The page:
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The cruel irony in the latest news on lead's lifelong effects on kids

The cruel irony in the latest news on lead's lifelong effects on kids

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[Cropped photo by Melissa Hillier via Flickr.]

Earlier this week, many media outlets reported on a new study in JAMA that found lead had negative effects on IQ and social mobility that were evident several decades after the toxin was first detected in the blood of 11-year-old New Zealanders.

There are a few things that make this study notable and garnered headlines. One is that it looked at lead’s effects over a far longer period of time than previous studies — up to age 38. Second, the study focused on whether blood levels in childhood were tied to IQ and socioeconomic status later in life — both of these measures declined more in those with higher levels of lead poisoning.

But one of the cleverest things about the research is the way it gets around the tricky question of poverty. By drawing on data from a long-running study of individuals born in Dunedin, New Zealand in 1972-73, researchers were able to look at how lead poisoning works across class lines, since airborne emissions from the heavily leaded gasoline prevalent in New Zealand at the time didn’t discriminate. Had the researchers instead only focused on poorer children, typically more likely to be exposed to lead, it would’ve been far more difficult to untangle whether the drops in IQ or mobility were the byproduct of lead or something else that comes with being poor. 

Among the 565 individuals the study tracked, researchers found consistent links between blood lead levels and IQ, and blood lead level and socioeconomic status as adults. For each additional five micrograms of lead per deciliter of blood registered at age 11, adult IQ dropped about 1.6 points. These patterns held true regardless of their social class, mothers’ IQ, or even the subjects’ own IQ as children. The effect on IQ was about the same as low birth weight. The researchers write:

Despite being mild, the cognitive decline evident among lead-exposed children was accompanied by altered socioeconomic life trajectories, measurable as small but detectable downward social mobility by midlife for the most-exposed children regardless of their origins.

While lead may have been an equal-opportunity offender in 1970s New Zealand, it’s a different story in the U.S. today, where poorer children are far more likely to be exposed to lead through old housing and water systems. The cruel irony is that the kids most likely to be exposed to lead poisoning are already much more likely to be mired in poverty. In other words, poor kids already face an uphill climb out of poverty; lead is like a downward shove for kids already struggling to pull themselves up. But unlike a one-time shove, lead’s effects never dissipate. Instead, as this latest study suggests, they get worse.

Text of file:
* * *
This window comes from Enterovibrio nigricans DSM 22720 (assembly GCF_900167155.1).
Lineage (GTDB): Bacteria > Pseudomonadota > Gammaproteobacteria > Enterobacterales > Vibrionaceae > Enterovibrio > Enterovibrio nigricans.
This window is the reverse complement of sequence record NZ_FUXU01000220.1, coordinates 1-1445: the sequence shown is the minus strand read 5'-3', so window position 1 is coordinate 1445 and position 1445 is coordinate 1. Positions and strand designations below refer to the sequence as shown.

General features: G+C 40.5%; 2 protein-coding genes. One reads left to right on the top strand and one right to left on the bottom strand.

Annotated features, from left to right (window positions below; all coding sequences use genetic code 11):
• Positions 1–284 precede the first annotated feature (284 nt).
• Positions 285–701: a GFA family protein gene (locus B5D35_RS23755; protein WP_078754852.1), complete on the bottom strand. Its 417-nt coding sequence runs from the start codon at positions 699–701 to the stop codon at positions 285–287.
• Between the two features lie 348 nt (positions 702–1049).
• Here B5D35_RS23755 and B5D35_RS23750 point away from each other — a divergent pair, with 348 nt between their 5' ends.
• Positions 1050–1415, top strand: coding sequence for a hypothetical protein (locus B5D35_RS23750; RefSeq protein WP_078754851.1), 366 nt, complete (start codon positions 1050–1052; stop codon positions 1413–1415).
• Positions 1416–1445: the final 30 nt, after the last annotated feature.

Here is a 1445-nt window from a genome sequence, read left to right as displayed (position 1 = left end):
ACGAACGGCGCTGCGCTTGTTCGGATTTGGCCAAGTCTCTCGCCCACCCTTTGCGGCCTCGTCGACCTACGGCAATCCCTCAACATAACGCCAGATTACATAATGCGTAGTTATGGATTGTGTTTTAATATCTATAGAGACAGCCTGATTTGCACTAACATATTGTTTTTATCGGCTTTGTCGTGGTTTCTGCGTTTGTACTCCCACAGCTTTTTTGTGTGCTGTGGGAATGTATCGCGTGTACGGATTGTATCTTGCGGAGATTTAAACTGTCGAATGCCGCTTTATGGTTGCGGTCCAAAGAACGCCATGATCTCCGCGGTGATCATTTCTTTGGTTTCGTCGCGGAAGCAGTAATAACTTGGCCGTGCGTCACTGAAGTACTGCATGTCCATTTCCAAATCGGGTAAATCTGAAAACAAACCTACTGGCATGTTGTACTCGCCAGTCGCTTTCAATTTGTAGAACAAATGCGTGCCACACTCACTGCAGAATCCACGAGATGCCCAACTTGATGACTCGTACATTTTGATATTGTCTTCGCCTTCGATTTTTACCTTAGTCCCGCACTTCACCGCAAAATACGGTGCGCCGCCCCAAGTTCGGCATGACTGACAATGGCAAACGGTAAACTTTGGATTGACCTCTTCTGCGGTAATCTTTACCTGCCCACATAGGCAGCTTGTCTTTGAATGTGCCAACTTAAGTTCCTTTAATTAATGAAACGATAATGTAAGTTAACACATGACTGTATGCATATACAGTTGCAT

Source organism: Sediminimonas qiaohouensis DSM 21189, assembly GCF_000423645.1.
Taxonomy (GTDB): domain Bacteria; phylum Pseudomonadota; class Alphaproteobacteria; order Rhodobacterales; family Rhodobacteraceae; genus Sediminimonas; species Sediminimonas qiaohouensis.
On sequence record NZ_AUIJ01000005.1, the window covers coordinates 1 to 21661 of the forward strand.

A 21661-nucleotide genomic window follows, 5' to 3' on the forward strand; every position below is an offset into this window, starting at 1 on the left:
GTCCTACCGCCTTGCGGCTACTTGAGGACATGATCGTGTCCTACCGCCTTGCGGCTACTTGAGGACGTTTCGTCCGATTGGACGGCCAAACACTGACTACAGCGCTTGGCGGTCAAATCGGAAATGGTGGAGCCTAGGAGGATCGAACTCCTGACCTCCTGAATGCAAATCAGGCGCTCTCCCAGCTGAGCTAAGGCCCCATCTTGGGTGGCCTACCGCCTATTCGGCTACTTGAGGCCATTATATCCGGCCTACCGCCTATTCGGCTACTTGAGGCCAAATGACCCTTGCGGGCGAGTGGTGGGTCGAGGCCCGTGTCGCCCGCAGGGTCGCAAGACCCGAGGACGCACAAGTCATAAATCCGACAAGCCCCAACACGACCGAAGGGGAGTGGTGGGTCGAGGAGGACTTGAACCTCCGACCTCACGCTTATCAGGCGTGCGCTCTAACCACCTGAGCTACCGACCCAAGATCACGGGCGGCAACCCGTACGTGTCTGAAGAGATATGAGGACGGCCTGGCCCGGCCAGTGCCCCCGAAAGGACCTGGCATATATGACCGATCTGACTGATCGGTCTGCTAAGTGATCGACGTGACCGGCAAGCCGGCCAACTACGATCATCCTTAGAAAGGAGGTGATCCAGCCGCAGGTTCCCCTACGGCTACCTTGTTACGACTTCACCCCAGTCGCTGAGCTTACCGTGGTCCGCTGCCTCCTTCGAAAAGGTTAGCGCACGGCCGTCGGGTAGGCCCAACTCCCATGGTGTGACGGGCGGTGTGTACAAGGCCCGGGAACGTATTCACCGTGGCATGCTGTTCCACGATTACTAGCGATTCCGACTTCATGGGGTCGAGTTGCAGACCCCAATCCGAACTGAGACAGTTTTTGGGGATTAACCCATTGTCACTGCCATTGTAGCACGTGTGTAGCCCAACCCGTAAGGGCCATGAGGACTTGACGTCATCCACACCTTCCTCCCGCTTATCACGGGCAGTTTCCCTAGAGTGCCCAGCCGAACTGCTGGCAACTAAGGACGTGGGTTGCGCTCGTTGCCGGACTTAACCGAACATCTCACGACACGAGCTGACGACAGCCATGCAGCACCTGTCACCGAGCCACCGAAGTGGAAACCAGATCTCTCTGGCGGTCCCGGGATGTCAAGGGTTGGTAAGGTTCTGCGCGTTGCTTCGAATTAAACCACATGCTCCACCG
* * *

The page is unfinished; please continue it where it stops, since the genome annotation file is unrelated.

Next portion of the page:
That means that the challenge of breaking the cycle of poverty for many kids isn’t just a question of expanding economic opportunities, improving education or targeted interventions — no such gains can correct for lead’s debilitating impact on developing brains.

“Children will continue to experience the greatest harm from lead exposure, and disadvantaged children will bear a disproportionate share of the burden,” writes David C. Bellinger, a professor of environmental health at Harvard, in an editorial accompanying the JAMA study. The burden’s longevity means prevention is king.

Childhood lead poisoning can feel like a very old-fashioned problem that forgot to take its place in history. It doesn’t have the newsy buzz or heart-wrenching photos that accompany Zika, nor does it ride a wave of new research and foundation funding that has thrust toxic stress and childhood adversity into the limelight. That can make it hard to marshal the political capital needed to step up prevention, screening and cleanup efforts.

But if there’s a bright spot in the ongoing crisis of children being poisoned, it’s the renaissance in ambitious journalism that has turned a sleeping problem into a living outrage. From single-city deep dives in Cleveland to Philadelphia to broader data-driven investigative work from Reuters and USA Today, journalists have repeatedly sounded the bell on lead’s danger in recent years.

There are early signs that policymakers are increasingly taking notice. Whether that notice translates into on-the-ground investments that outlast the most recent barrage of negative headlines is a story worth tracking wherever lead is still found. Unfortunately, that’s almost everywhere.

[Cropped photo by Melissa Hillier via Flickr.]

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